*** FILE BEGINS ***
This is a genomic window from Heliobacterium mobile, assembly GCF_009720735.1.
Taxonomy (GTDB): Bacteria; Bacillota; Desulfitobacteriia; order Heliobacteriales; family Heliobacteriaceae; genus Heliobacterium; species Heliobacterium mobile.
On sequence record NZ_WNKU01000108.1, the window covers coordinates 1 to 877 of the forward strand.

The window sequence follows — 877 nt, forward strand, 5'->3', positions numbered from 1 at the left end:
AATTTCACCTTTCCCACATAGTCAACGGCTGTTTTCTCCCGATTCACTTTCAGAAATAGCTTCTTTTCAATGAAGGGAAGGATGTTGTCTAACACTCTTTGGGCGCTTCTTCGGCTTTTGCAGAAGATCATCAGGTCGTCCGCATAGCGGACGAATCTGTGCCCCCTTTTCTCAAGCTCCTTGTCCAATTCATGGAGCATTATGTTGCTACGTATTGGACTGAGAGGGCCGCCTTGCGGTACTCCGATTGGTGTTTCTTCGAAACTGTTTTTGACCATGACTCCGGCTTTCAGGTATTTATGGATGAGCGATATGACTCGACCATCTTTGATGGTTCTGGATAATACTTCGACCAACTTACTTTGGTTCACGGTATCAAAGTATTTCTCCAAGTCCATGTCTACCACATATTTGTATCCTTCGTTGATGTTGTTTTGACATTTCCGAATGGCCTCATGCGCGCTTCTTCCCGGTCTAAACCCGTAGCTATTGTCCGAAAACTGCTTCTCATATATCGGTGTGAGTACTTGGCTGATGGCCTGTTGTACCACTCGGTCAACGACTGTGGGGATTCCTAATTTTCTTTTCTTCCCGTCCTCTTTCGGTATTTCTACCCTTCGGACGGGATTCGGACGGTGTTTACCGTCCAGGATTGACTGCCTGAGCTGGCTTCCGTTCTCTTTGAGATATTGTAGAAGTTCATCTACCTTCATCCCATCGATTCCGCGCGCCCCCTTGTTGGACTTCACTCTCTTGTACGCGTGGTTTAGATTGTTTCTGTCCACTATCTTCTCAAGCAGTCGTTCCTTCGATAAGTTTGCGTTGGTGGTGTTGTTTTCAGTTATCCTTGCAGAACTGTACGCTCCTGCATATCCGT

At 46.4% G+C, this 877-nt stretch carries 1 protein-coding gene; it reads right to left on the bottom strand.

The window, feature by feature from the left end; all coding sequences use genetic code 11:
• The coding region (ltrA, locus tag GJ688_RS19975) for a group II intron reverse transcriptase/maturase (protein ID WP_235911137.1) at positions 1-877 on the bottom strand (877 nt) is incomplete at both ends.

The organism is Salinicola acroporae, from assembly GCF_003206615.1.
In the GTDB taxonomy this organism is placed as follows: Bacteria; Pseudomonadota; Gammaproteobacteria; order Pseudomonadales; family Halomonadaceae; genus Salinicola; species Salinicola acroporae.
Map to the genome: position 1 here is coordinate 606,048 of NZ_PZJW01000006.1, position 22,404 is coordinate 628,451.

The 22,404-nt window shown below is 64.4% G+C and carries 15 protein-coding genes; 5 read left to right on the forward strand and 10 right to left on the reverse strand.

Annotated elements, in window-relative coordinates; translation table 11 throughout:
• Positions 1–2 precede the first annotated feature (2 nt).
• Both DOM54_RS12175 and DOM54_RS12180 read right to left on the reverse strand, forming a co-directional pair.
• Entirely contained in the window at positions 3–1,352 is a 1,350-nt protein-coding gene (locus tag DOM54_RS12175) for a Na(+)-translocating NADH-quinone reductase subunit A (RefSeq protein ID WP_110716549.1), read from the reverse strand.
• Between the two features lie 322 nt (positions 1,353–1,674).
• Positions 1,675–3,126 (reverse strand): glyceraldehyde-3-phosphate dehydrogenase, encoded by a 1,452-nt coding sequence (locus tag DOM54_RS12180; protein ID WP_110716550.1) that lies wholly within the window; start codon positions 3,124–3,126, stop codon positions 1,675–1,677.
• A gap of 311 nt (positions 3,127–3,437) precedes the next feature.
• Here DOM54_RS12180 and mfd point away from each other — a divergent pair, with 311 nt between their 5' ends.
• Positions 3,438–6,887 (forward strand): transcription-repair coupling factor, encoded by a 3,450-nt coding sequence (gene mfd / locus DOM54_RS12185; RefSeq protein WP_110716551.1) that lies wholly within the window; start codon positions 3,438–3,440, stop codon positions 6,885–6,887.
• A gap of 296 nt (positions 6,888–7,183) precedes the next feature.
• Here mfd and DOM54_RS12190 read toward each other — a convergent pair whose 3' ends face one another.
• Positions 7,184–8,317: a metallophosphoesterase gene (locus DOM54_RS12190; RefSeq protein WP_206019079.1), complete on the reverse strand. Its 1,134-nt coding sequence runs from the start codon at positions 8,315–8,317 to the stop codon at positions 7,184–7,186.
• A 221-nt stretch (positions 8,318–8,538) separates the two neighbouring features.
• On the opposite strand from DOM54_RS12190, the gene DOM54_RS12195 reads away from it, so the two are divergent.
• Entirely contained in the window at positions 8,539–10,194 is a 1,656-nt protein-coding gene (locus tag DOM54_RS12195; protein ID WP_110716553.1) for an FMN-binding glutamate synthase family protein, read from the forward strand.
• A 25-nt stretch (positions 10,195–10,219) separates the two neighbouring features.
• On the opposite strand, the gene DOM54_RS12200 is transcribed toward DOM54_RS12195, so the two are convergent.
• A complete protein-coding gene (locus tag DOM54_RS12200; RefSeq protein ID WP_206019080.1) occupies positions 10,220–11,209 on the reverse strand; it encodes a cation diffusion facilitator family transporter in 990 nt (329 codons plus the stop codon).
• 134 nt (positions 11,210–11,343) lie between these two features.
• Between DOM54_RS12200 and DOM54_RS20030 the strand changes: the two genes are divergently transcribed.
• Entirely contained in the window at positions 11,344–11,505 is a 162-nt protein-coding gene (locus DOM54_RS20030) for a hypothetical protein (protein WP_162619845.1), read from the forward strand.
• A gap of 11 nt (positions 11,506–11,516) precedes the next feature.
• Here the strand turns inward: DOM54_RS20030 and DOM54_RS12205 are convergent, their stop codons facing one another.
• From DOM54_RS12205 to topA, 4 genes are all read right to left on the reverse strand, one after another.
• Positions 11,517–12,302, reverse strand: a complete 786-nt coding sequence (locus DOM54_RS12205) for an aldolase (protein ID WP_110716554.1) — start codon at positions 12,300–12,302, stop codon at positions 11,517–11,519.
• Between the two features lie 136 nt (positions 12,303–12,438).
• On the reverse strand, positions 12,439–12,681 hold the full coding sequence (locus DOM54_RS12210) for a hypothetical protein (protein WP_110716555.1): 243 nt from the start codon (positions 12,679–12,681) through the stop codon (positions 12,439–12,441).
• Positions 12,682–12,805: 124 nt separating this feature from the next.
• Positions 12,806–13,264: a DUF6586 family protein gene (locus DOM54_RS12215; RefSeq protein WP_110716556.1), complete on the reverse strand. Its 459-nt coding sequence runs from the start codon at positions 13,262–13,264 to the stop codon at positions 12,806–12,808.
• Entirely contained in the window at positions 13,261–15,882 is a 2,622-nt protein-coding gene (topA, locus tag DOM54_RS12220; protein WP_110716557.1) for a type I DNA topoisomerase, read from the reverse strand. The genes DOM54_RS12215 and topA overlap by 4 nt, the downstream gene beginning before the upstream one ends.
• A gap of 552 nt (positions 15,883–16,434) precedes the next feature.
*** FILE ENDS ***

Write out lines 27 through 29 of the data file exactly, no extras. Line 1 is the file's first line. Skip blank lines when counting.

• Entirely contained in the window at positions 8,539–10,194 is a 1,656-nt protein-coding gene (locus tag DOM54_RS12195; protein ID WP_110716553.1) for an FMN-binding glutamate synthase family protein, read from the forward strand.
• A 25-nt stretch (positions 10,195–10,219) separates the two neighbouring features.
• On the opposite strand, the gene DOM54_RS12200 is transcribed toward DOM54_RS12195, so the two are convergent.